Of course, data should be properly protected at all times. Companies that firmly believe they won’t be a target of cybercrime are horribly mistaken.
Any company that has any sort of data is a potential target. This is especially true for small companies that fail to invest enough in cybersecurity measures and protocols.
That said, 43% of cyber-attacks are focused on SMBs. It’s easier for hackers to breach the network of a small company than it is to bother with corporate-level defenses. Furthermore, 60% of SMBs never recover from a cyberattack, mostly due to their reputation being utterly ruined.
Improving your data privacy health
As mentioned before, ensuring proper data privacy isn’t as easy as it may seem. However, there are ways that companies can do their best to remain compliant with legislation and ensure that their customer needs are met.
Collecting data is essential for business success, especially in today’s competitive environment. Finding means to keep collecting data and uphold the fair use of data is increasingly difficult. This is especially true due to the fact that companies that aren’t compliant with the rules get heavily fined.
Even industry giants, such as Google, aren’t immune to the process. As a matter of fact, Google was already fined €50 million for not being compliant with the GDPR guidelines.
So, how do you remain afloat in this sea of confusion? Here are a few tips that can help you out.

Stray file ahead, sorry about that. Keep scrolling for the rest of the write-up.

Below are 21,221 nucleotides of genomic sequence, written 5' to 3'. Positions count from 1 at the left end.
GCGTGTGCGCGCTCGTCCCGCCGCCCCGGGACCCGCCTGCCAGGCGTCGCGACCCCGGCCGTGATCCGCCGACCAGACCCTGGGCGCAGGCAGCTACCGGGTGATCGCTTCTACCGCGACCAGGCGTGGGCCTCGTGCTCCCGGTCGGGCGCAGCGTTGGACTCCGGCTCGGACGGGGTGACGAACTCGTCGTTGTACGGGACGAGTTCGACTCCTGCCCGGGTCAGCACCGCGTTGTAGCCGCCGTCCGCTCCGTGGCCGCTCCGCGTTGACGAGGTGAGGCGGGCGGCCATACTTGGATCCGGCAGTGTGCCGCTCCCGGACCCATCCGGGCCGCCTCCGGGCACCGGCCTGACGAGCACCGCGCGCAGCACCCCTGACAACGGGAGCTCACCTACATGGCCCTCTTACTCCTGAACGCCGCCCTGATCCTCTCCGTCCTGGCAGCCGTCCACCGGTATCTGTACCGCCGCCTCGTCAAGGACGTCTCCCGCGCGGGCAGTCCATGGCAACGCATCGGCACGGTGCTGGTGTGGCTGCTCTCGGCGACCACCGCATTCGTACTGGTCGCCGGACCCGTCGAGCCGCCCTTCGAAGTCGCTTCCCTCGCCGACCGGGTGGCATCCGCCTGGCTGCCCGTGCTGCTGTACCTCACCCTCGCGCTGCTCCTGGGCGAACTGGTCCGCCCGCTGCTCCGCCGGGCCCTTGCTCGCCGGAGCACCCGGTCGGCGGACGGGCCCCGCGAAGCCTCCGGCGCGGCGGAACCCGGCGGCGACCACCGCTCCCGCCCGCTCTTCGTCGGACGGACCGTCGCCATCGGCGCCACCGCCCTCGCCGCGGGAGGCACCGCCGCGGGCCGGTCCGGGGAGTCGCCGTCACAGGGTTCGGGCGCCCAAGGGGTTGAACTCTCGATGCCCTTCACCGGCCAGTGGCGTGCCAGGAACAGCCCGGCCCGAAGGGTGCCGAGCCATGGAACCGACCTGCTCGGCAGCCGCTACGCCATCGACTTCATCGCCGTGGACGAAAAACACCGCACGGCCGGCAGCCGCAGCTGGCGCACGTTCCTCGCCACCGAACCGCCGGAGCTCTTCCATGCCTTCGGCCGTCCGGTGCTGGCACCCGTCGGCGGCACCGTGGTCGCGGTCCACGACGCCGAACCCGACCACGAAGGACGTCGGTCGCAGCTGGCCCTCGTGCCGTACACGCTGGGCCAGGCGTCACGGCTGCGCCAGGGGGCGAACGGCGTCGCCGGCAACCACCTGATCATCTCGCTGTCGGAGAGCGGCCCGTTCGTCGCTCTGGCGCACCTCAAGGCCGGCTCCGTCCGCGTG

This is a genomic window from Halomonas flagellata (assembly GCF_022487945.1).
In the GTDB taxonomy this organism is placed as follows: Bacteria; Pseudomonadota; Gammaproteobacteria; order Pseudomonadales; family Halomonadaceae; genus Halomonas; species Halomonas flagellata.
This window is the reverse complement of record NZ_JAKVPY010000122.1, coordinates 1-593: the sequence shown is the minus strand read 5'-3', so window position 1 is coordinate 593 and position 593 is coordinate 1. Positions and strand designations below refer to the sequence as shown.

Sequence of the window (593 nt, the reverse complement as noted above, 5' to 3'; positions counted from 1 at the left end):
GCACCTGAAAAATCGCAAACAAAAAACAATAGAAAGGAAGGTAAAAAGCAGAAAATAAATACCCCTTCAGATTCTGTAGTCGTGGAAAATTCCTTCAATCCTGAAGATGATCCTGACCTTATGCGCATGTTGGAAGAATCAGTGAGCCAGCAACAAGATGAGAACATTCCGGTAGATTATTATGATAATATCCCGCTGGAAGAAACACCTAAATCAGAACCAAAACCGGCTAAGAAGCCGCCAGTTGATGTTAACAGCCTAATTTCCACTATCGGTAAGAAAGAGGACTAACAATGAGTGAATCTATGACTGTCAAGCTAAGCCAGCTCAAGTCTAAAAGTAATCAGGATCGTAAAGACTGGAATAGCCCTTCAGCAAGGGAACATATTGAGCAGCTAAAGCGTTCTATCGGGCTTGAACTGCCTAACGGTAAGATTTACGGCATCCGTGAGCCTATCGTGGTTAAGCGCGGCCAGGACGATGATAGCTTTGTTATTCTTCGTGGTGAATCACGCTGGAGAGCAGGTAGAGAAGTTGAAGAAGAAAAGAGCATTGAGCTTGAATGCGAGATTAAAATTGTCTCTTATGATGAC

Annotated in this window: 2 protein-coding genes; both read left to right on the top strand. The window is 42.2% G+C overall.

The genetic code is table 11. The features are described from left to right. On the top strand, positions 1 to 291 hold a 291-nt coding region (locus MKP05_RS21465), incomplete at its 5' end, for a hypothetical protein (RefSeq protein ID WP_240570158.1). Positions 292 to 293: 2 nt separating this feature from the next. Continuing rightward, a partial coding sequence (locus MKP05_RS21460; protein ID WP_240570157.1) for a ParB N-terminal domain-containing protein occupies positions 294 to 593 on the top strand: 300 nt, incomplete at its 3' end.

1. Focus on employee training
Data privacy techniques should be an integral part of your employee training program. Employees need to be aware of data security and privacy issues so that they can effectively avoid making any mistakes in the future. A good example is integrating data privacy education into your onboarding process.
2. Invest in security measures
Protecting data is crucial, which is why companies must invest more in proper security measures.
Suppose you don’t have the budget to opt for state-of-the-line security measures. In that case, there are cheaper solutions, such as VPN, encryption software, password managers and other solutions that will reduce the risk of a cyber attack.
3. Monitor your network
Network monitoring is of vital importance. You must be on a constant lookout for any suspicious behavior.
If you remain vigilant, you can prevent the majority of attacks before they actually happen or mitigate and minimize the damage should a cyber attack occur.
4. Implement a “Zero Trust” model
The so-called “Zero Trust” policy isolates your company’s network completely. The only way anyone can have access to files, applications, documents or other resources is through strict authentication and verification processes.
This policy is imposed on all devices both outside the company and within so that users must follow the same protocol regardless of where they might be. This is designed to protect data privacy and ensure data protection from both outside and inside threats.
Maintaining data privacy health in your company can prove to be quite a challenge.
With all the regulations and rules, it’s increasingly difficult for companies to continue collecting or processing data while remaining compliant. That’s why a solid strategy is needed to ensure that companies don’t slip up when it matters the most.
Consumers have more power than ever before, and it’s up to companies to adjust to the new circumstances the best way they can.
Ellie Northcott is a long-time marketer, currently working as a freelancer in Miami, Florida. Editor at Digital Strategy One.
She is also a passionate writer and loves to explore new, innovative and digital news.
In her spare time, she is an eco-activist.